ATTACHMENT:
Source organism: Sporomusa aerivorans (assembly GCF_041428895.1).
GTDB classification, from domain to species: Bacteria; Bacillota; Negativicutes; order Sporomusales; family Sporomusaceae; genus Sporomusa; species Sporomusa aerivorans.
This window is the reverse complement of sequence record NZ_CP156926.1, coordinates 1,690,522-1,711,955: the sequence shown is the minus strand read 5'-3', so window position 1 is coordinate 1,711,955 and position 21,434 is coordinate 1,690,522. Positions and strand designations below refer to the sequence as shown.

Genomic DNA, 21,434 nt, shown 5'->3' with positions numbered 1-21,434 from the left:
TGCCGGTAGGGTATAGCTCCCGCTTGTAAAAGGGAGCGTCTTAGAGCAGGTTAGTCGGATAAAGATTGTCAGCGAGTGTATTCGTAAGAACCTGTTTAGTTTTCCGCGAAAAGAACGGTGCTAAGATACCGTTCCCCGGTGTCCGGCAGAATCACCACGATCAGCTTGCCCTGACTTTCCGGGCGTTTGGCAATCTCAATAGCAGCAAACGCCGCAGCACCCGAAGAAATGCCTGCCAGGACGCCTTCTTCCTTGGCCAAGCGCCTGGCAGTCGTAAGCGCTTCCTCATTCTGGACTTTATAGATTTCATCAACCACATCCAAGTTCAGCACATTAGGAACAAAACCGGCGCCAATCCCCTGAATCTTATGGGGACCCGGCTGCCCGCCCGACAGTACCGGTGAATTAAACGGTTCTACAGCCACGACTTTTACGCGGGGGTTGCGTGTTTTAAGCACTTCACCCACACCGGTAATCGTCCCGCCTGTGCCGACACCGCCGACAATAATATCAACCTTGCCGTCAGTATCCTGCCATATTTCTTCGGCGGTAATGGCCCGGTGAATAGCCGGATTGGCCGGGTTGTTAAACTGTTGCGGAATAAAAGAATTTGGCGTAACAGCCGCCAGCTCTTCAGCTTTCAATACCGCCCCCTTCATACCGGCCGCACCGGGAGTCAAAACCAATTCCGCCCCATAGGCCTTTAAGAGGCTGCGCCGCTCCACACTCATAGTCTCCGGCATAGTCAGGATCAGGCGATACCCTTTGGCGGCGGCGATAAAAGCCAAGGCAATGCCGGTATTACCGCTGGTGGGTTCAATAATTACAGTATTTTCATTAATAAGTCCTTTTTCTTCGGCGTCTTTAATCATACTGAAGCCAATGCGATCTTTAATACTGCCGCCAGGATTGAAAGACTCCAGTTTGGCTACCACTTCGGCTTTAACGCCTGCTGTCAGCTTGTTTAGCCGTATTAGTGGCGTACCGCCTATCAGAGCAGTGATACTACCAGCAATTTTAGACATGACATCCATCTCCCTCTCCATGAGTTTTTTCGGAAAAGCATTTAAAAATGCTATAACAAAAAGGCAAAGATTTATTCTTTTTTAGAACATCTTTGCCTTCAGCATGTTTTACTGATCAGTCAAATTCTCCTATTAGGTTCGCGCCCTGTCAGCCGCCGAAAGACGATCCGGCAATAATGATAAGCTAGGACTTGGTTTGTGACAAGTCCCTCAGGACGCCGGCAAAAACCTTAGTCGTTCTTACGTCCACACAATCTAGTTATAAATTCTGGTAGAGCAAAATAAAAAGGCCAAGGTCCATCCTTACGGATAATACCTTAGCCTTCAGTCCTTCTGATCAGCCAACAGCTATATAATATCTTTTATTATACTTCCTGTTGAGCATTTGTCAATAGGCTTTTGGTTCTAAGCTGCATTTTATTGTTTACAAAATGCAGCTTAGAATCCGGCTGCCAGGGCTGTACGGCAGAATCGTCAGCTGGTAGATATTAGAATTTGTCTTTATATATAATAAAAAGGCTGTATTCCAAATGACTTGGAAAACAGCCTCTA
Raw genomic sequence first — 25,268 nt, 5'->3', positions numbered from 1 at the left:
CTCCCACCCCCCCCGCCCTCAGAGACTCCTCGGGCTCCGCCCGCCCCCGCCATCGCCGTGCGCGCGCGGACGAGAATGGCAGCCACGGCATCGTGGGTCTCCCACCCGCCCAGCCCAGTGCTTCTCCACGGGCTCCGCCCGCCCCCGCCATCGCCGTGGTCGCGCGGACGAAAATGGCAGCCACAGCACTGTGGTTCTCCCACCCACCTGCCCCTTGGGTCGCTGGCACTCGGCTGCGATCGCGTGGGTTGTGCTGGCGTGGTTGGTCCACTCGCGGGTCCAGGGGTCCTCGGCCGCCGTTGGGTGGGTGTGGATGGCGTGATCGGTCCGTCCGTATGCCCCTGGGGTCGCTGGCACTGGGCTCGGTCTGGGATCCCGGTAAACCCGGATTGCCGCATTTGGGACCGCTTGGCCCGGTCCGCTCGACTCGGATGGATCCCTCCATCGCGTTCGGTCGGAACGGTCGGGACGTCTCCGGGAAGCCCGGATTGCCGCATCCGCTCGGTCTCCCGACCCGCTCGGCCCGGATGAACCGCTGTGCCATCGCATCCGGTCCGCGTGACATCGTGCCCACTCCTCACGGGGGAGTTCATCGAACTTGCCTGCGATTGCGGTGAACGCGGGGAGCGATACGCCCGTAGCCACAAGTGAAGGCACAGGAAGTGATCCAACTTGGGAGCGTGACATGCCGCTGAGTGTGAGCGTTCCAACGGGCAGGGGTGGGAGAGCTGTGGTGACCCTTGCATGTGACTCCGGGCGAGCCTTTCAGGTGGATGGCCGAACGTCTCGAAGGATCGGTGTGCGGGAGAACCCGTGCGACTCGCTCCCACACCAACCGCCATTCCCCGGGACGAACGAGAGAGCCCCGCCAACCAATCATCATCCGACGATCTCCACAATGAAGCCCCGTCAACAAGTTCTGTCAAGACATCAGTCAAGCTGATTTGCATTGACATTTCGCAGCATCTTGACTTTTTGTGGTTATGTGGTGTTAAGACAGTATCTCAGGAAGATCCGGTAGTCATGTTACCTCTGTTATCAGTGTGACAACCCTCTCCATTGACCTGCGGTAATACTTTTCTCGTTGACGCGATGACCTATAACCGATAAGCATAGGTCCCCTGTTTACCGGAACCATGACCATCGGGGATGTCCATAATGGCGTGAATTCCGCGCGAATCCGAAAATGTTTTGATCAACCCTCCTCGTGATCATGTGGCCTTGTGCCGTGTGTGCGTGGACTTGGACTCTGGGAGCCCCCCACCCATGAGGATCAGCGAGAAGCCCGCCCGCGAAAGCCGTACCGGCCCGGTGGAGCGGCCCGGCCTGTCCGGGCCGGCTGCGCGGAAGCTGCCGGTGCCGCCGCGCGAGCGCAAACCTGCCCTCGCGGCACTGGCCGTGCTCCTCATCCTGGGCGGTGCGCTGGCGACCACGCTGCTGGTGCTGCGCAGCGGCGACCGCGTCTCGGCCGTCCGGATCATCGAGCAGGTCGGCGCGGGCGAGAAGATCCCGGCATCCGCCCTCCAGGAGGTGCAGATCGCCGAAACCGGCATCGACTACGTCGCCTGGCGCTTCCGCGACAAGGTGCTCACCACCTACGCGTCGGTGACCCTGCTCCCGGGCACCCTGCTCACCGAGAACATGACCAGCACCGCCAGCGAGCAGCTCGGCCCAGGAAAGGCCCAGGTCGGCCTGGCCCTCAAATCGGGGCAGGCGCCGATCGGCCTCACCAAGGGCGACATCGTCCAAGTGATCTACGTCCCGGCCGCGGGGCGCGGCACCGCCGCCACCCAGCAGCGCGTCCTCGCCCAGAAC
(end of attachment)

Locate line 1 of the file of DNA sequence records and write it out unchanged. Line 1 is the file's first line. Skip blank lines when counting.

Source organism: Sporomusa aerivorans (assembly GCF_041428895.1).